Broadly speaking, externalities (also known as “spillovers” or “neighborhood effects”) refer to “uncompensated welfare impacts,” that is, the actions and events of one party or person that affect the welfare (positively or negatively) of another without some type of remuneration. These arise when a decision maker does not reap all the rewards or bear all the costs of his or her actions and can occur in both the production and the consumption of goods and services.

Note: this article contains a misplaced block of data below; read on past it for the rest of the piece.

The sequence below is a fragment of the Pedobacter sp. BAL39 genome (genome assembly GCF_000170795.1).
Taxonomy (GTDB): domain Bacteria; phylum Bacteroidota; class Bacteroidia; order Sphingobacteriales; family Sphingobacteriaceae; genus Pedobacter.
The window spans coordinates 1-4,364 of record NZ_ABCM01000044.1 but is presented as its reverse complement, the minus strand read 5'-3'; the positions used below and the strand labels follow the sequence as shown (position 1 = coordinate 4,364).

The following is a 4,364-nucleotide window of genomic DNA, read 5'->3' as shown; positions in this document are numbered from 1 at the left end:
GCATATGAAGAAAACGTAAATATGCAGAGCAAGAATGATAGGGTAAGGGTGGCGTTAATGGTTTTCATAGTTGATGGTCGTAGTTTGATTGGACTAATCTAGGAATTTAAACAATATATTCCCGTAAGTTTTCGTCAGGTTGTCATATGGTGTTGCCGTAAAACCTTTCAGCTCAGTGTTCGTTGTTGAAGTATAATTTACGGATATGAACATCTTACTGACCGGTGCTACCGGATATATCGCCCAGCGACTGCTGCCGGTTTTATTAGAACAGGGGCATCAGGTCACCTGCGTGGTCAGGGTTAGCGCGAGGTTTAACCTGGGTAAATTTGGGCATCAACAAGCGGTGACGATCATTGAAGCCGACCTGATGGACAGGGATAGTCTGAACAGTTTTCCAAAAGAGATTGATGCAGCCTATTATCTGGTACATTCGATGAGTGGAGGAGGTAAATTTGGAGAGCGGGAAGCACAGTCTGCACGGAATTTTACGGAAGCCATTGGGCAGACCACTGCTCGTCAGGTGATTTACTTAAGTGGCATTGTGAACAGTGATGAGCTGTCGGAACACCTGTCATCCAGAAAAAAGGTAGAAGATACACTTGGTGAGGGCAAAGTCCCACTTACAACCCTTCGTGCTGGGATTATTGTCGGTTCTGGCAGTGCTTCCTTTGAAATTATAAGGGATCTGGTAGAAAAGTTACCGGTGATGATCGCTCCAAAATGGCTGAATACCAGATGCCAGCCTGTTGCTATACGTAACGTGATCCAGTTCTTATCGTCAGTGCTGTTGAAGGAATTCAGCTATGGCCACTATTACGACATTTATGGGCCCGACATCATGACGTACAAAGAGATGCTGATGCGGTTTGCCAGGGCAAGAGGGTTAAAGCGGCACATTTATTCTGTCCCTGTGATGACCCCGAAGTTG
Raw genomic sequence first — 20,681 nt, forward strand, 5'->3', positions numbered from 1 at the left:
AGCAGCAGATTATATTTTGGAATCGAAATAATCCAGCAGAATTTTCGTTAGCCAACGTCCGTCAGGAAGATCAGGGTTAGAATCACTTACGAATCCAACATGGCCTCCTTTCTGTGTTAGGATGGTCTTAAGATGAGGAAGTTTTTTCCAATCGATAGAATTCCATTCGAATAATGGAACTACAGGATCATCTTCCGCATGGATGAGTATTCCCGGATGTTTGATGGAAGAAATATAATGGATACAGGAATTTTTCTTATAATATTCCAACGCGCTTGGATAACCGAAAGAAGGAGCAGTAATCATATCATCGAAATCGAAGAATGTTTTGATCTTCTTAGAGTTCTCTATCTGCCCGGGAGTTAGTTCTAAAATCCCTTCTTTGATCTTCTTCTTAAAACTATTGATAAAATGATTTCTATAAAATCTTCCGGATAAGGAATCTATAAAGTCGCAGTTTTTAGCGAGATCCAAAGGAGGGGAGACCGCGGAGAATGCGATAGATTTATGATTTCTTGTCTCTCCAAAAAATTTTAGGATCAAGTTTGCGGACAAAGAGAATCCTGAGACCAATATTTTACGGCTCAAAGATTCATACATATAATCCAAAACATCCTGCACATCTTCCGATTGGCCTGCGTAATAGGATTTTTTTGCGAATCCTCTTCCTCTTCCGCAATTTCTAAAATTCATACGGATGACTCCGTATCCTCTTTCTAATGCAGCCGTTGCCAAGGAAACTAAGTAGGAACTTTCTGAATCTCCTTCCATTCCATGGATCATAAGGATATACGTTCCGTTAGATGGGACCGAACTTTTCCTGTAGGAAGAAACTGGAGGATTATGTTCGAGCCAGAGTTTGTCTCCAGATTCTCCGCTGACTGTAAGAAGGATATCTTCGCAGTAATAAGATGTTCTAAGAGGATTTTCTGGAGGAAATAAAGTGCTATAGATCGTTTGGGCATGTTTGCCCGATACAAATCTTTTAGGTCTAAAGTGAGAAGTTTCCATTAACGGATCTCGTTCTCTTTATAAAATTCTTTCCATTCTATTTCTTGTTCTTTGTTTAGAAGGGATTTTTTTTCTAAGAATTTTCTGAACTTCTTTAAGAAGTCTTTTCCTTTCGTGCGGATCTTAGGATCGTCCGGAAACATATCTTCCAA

Positive externalities improve the welfare of an individual or group without a cost. For example, if one's neighbor has an attractive garden or plays music that one enjoys, the receiving party derives benefits without paying the costs. Most positive externalities are relatively trivial. However, network externalities, which reflect the ...

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